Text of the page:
Date: Wed, 6 Jul 2011 10:58:41 -0400
Reply-To: DCHAS-L Discussion List <DCHAS-L**At_Symbol_Here**LIST.UVM.EDU>
Sender: DCHAS-L Discussion List <DCHAS-L**At_Symbol_Here**LIST.UVM.EDU>
From: "David C. Finster" <dfinster**At_Symbol_Here**MAIL.WITTENBERG.EDU>
Subject: Re: Chemical Safety Headlines From Google (9 articles) -
"Chlorine" spills
In-Reply-To: <73025A99-5A13-42B0-806F-25CC773889D4**At_Symbol_Here**dchas.org>

Listers,

I have excerpted below two of the articles recently sent that describe "chlorine" spills.  I am writing to the group just to confirm what I believe to be one of the most common errors in the report of hazmat incidents.  If someone understands the chemistry involved better than I, please correct me.

It is commonly reported that mixing ammonia and bleach releases chlorine gas.  I cannot find any reliable source of chemical information that confirms this reaction (although a web search of "ammonia plus bleach" will often produce websites claiming the production of Cl2).  My understanding is that the substance produced (first) is a chloramine (NH2Cl) which, in fact, is the source of the odor commonly experienced at swimming pools as the "chlorine smell".  The dichloro- and trichloro- species are also produced.   TOXNET (HSDB) reports that chloramine is a lacrimator and respiratory irritant, including a few case studies of death from mixing bleach and ammonia in bathrooms.   I could find no "typical" toxicity information such as LC50 or IDLH values.

Note:  Mixing bleach with HCl will produce Cl2.

Note:  Mixing bleach with phosphoric acid is reported to produce chlorine gas.  (http://www.cdc.gov/mmwr/preview/mmwrhtml/00015111.htm)  (It is unclear to me what the reducing agent is in this reaction.)

From an emergency responder point of view, the actions taken would be the same whether it is chloramine or chlorine.

Readers of this listserve are aware of the "loose"  ( = incorrect!) of chemical language by the media and public on many occasions such as the term "chlorine" for everything from chloride, to Cl2, to bleach, to perchlorate.  Referring to chloramine as "chlorine"  seems like a chemical error instead of a linguistic one.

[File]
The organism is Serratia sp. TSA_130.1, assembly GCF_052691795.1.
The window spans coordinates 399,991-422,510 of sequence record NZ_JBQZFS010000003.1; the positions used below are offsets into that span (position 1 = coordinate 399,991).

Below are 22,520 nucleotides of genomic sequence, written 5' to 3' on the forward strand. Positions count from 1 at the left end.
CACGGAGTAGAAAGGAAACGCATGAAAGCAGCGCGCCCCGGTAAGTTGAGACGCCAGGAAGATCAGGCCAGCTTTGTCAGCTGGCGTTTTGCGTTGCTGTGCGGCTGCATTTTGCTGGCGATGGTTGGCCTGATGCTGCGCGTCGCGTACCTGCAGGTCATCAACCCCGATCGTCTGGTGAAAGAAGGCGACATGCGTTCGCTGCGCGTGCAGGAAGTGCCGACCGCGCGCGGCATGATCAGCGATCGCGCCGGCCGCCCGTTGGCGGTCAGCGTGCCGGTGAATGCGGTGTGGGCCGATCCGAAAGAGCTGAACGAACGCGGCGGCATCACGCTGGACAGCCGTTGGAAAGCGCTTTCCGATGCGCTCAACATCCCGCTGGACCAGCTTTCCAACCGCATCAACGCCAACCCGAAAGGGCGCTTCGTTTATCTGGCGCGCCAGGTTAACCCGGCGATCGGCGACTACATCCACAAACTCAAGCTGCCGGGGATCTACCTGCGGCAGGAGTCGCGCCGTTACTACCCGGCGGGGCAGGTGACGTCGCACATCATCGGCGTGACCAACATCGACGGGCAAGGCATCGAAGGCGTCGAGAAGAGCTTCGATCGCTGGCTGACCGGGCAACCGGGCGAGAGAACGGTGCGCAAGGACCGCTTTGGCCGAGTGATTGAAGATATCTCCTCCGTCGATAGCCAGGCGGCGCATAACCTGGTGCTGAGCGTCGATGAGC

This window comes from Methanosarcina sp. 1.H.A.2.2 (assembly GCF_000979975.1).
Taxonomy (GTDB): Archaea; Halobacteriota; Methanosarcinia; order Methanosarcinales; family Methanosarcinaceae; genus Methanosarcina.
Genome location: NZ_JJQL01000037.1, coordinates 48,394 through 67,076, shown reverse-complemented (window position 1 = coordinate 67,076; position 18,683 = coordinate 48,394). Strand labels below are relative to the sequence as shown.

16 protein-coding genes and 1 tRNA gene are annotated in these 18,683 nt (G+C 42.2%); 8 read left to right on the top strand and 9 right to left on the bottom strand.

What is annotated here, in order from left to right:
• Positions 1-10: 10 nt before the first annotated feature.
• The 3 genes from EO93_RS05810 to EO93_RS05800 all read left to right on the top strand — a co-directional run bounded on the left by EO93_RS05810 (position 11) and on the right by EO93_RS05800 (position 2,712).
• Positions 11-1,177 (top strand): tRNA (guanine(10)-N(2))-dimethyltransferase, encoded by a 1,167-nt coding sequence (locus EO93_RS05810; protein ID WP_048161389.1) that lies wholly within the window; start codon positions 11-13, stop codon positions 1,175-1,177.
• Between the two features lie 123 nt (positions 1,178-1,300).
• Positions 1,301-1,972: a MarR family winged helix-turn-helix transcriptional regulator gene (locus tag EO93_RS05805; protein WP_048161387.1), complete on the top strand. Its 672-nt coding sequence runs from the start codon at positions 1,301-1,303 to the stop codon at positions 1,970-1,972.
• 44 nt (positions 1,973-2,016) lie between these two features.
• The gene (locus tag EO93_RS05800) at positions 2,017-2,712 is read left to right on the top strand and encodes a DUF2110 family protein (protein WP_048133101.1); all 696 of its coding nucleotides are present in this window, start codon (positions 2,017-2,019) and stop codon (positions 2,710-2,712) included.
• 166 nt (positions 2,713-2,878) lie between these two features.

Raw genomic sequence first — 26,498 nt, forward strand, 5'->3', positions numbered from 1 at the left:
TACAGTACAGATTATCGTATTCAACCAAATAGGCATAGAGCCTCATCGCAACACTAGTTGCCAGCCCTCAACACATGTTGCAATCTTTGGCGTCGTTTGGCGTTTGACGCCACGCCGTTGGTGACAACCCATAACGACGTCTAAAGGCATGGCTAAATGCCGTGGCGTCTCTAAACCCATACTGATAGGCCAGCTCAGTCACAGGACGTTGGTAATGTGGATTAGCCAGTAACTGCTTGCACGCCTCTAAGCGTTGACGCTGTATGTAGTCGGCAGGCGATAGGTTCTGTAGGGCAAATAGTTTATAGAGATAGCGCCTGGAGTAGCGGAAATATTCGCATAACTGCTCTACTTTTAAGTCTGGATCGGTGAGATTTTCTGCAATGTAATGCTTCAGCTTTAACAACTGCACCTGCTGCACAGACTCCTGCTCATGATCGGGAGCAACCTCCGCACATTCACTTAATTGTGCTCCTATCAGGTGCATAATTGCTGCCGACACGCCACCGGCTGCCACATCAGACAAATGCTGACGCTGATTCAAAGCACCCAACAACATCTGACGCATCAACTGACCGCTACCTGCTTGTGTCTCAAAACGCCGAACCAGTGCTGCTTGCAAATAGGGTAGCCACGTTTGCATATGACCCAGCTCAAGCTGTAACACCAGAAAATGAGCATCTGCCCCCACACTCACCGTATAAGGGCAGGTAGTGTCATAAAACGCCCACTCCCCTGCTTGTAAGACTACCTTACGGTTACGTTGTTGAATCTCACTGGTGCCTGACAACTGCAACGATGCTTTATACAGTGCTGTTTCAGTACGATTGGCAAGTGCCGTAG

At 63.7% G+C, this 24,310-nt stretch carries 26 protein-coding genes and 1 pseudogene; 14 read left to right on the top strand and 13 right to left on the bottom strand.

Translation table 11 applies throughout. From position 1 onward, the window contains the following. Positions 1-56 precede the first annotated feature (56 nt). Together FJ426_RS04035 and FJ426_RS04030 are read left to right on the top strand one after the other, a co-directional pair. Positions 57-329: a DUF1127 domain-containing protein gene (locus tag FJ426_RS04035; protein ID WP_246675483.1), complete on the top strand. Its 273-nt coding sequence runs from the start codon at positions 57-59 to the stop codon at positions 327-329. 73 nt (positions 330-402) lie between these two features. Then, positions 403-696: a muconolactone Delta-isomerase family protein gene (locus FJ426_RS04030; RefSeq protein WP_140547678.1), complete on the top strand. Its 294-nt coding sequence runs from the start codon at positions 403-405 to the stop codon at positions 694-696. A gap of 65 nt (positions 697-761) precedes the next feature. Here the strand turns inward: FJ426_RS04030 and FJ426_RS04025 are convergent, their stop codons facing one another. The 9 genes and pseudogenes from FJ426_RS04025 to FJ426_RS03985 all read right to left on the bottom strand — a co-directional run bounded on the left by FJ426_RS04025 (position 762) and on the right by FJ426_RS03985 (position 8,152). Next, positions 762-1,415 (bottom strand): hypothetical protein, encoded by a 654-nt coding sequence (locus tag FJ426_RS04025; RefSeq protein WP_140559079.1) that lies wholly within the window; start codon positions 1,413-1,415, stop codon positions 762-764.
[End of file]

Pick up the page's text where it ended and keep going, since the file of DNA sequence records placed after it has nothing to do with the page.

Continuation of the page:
Dave

David C. Finster
Professor of Chemistry
University Chemical Hygiene Officer
Department of Chemistry
Wittenberg University
dfinster**At_Symbol_Here**wittenberg.edu

CRIMINAL CHARGES UNLIKELY IN WF HAZMAT SCARE
http://scotchplains.patch.com/articles/criminal-charges-unlikely-in-wf-hazmat-scare
Tags: us_NJ, public, release, injury, chlorine

Police are not pursuing criminal charges against the woman who sparked a contamination scare by mixing ammonia and bleach in a Westfield park on Thursday, Westfield police captain David Wayman said. The chemicals, which, when combined, release a toxic chlorine gas, sent the woman to the hospital with reported breathing issues, injured a police officer and sparked a temporary quarantine of the park. Police have declined to release the name of the woman, but describe her as a Westfield resident in her early 20s.

"We’re still interviewing her," Wayman said Tuesday morning. "At this time it does not appear to be criminal in nature." He added that police have not determined whether the woman was attempting to commit suicide.

At 10:33 a.m. on Thursday, the woman called police from Brightwood Park, which borders Scotch Plains, to report that she was struggling to breathe. When two officers responded to the park, they found that the woman had fallen unconscious. Nearby, they also discovered a structure made of tarp and other materials that contained the chemicals, which the woman had apparently attempted to mix in a bucket, Wayman said.

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BOYS AND GIRLS CLUB REOPENS AFTER CHLORINE GAS SPILL
http://www.cbc.ca/news/canada/ottawa/story/2011/07/05/ottawa-chlorine-gas-boys-and-girls-club.html
Tags: Canada, public, release, injury, chlorine

A Boys and Girls Club in Ottawa's west end has reopened after a pool maintenance worker was sent to hospital after exposure to chlorine gas Tuesday morning.

The worker mistakenly mixed hydrochloric acid — used as a cleaner — with another chemical, creating chlorine gas, according to Marc Messier, a spokesman with Ottawa Fire Services.

A hazardous materials team was sent to the club at 2825 DuMaurier Ave. around 6:15 and ventilated the building.

The worker was overcome by the fumes and treated on the scene by paramedics who said he had a serious inhalation injury. The 57-year-old man was taken to hospital but is expected to recover.

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